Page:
Note: Please see this post for an updated set of templates created for ASP.NET MVC RTM: http://blogs.msdn.com/webdevtools/archive/2009/04/28/updated-nunit-templates-for-asp-net-mvc-1-0-rtm.aspx
Earlier this week ScottGu announced the release of ASP.NET MVC Preview 3 and outlined some recent changes to the framework. I wanted to give you an update on the tooling enhancements for preview 3. The two major enhancements you will notice are:
- Support for Visual Web Developer Express 2008 (SP1)
- Improved Support for Third Party Templates
Support for Visual Web Developer Express 2008 (SP1)
Visual Web Developer Express 2008 (SP1) now has support for Class Libraries and Web Application Projects. Since MVC Applications are a flavor of Web Application Projects, we are now able to support ASP.NET MVC for Visual Web Developer Express 2008 (SP1). If you have installed Visual Web Developer Express 2008 (SP1), you will notice the ASP.NET MVC templates in the Web Project template section of the New Project Dialog.
(Fig 1: Visual Web Developer Express 2008 (SP1) New Project Dialog)
If you are using Visual Web Developer Express 2008 (SP1), the first thing you will probably notice when creating a new ASP.NET MVC Web Application is that no Create Unit Test Project dialog appears. The reason for this is that Visual Studio Team Test is not included with express skus so there are no Visual Studio Test Project templates. You will need to install third party test framework templates to take advantage of the Create Unit Test Project dialog. I outlined the steps for this in a prior blog post but these steps should not be necessary much longer as Phil Haack has been working with MBUnit and XUnit to update their installers for ASP.NET MVC Preview 3 template support.
Improved Support for third party templates
At this point you are probably thinking one of two things:
1. “I don’t really care about the improvements, just give me some awesome templates!”
Sure, here you go: NUnit MVC Preview 3 Templates
Just extract the zip file and run InstallNUnitTemplates.bat or InstallNUnitTemplatesExpress.bat if you have installed VWD Sp1. You will need to run the batch files as an adminstrator if you are running Vista since they run .reg files to register the templates. (x64 is not yet supported in the batch files, coming shortly)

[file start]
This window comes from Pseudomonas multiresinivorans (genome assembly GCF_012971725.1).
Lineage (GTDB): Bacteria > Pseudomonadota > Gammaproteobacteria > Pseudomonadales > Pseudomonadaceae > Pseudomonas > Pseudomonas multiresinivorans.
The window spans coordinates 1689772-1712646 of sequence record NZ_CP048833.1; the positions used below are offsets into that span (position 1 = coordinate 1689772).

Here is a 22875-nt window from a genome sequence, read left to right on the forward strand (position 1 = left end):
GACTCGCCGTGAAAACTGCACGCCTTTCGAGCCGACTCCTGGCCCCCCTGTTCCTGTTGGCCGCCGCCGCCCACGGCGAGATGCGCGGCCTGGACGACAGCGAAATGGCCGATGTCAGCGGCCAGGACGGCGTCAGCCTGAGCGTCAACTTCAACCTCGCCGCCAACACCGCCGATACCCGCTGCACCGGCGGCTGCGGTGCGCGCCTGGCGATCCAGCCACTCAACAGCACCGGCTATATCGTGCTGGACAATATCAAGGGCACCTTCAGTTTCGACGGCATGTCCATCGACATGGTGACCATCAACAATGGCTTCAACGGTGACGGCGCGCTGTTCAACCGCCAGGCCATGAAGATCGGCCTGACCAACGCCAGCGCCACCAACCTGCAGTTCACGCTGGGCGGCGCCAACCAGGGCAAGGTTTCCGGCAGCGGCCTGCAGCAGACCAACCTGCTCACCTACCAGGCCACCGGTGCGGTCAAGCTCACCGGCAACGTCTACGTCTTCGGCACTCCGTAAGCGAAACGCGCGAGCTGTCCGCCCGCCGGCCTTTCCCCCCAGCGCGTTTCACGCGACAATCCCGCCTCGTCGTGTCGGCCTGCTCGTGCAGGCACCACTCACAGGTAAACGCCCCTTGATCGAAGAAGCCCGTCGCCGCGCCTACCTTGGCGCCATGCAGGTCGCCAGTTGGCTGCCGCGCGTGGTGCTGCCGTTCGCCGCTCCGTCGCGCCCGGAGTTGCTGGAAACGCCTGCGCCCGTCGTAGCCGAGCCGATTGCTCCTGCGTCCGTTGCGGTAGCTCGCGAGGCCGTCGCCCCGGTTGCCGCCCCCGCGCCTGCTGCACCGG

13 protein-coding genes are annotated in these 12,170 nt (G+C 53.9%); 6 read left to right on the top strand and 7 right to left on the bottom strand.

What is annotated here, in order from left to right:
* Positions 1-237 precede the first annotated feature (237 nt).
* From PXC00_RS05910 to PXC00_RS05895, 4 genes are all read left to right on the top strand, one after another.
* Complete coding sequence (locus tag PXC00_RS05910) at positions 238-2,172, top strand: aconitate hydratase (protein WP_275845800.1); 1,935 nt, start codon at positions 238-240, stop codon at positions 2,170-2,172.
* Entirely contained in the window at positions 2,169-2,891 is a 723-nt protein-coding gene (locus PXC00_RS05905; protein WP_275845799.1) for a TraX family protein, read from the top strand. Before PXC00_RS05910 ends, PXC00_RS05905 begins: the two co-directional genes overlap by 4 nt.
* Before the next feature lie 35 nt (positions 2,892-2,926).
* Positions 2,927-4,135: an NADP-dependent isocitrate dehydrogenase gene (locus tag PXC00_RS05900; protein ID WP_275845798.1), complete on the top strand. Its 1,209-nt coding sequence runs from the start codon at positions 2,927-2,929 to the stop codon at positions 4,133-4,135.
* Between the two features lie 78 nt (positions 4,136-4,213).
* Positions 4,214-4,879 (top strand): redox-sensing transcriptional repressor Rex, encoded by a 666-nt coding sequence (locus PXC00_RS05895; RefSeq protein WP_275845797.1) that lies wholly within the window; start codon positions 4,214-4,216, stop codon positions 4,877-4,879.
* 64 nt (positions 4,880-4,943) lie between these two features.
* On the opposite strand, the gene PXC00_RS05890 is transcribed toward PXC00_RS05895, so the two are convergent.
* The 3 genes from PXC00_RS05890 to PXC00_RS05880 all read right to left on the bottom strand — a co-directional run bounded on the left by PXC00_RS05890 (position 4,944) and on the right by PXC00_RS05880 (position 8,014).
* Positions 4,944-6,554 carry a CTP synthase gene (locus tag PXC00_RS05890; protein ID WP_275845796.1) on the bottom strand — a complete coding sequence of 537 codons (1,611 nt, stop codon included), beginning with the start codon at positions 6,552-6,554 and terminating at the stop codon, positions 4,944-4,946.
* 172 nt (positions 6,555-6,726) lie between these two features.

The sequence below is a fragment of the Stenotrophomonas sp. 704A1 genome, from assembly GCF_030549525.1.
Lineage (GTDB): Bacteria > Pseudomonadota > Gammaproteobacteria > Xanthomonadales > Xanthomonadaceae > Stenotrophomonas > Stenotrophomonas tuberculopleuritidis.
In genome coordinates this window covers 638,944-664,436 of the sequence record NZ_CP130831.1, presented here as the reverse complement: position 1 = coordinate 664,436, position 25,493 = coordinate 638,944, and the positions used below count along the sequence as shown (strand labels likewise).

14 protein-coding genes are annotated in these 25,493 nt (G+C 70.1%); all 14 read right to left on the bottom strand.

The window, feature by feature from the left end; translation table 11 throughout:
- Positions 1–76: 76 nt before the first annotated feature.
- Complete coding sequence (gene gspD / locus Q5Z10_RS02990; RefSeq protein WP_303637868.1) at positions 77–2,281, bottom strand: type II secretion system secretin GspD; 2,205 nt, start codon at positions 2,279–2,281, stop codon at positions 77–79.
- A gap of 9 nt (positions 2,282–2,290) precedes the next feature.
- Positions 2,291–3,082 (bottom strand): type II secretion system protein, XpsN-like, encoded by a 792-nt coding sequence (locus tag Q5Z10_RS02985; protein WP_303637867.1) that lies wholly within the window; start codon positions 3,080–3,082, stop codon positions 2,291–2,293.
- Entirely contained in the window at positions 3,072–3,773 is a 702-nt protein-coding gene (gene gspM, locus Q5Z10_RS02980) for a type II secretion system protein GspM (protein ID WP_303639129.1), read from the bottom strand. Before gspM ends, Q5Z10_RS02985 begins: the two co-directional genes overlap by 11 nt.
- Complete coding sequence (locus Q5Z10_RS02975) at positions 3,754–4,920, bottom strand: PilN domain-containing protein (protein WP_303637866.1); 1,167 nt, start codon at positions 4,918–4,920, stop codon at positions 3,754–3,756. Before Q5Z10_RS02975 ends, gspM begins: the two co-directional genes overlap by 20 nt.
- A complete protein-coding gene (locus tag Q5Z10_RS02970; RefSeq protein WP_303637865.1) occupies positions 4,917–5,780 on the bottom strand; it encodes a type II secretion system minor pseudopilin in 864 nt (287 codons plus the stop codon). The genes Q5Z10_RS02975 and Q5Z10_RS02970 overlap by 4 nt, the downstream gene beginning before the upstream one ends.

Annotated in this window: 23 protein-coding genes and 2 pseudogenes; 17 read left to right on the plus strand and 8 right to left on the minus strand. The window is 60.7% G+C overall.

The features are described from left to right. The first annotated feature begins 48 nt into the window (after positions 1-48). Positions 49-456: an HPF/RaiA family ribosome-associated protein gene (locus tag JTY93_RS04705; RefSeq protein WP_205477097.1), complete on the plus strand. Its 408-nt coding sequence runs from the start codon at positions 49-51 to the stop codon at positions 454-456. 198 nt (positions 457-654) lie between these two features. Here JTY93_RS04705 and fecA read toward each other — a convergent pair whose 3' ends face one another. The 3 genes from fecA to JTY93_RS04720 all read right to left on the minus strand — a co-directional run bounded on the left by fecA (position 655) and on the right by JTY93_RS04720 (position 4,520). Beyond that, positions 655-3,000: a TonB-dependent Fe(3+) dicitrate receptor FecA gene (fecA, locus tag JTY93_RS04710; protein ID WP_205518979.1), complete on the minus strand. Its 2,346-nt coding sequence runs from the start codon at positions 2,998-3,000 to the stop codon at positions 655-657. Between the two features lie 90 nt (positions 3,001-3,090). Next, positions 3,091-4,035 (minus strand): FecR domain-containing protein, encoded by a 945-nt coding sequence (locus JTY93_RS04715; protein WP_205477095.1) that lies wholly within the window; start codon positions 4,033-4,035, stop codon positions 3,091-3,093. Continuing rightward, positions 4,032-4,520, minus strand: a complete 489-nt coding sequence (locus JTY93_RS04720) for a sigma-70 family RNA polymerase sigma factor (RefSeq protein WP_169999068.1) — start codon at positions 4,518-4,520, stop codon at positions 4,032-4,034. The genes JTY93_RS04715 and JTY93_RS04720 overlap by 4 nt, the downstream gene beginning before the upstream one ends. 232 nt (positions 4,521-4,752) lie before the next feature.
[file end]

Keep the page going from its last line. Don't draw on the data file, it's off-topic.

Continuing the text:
(Fig 2: Extracted NUnit Template Download)
After running the batch file and starting Visual Studio, you should now see the Create Unit Test Project dialog with the updated NUnit templates. Your project will build out of the box and contain implemented unit tests that will pass in NUnit.
2. “Tell me more about the template improvements, how do I make my own?”
The major improvement we made in the ASP.NET MVC Preview 3 timeframe was to support a new template replacement variable, $mvcprojectname$. You can include this variable anywhere in your test project template and it will be replaced by the name of the parent MVC Project name when a new ASP.NET MVC Application is created and the test project is selected in the Create Unit Test Project dialog. The NUnit Test Project template contains the following two lines in HomeControllerTest.cs:
As you can see, when the test project is created, the using statements will refer to the parent MVC Project, allowing the solution to build without having to make any lame code edits.
(Fig 3: NUnit Test Project With $mvcprojectname$ Parameter Replacement)
(As a side note, now that Actions can return objects of type ActionResult(), unit testing controllers is far easier. The Visual Studio Unit Test templates have also been updated with identical unit tests that are each no more than five lines of code and do not require a mock object framework.)
Lastly, when you choose to create a Visual Studio Unit Test project in the Create Unit Test Project dialog, a custom wizard copies System.Web.Abstractions, System.Web.MVC, and System.Web.Routing to the bin of the test project automatically. If you want to do the same in your third party template, simply modify your .vstemplate file with the bold lines:
<VSTemplate Version=”2.0.0″ xmlns=”http://schemas.microsoft.com/developer/vstemplate/2005″ Type=”Project”>
<Description>Updated NUnit Test Project</Description>
<CustomParameter Name=”$MVCReferences$” Value=”System.Web.Abstractions.dll;System.Web.Mvc.dll;System.Web.Routing.dll”/>
<Project TargetFileName=”NUnitDemoPreview3.csproj” File=”NUnitDemoPreview3.csproj” ReplaceParameters=”true”>
<Folder Name=”Controllers” TargetFolderName=”Controllers”>
<ProjectItem ReplaceParameters=”true” TargetFileName=”HomeControllerTest.cs”>HomeControllerTest.cs</ProjectItem>
<Folder Name=”Properties” TargetFolderName=”Properties”>
<ProjectItem ReplaceParameters=”true” TargetFileName=”AssemblyInfo.cs”>AssemblyInfo.cs</ProjectItem>
<Assembly>Microsoft.VisualStudio.Web.Extensions, Version=126.96.36.199, Culture=neutral, PublicKeyToken=31bf3856ad364e35</Assembly>
(Fig 4: .vstemplate file using the MVC Template Wizard)
This addition to your .vstemplate file will rely on TestTemplateWizard to create a custom parameter and add the references from the MVC run-time install location. This is more robust than relying on hint paths to locate the bin references and eliminates difficulty with unresolved references in MVC test projects.
Hope this helps you unit test your ASP.NET MVC Preview 3 apps!
Joe Cartano | SDET | Visual Studio Web Developer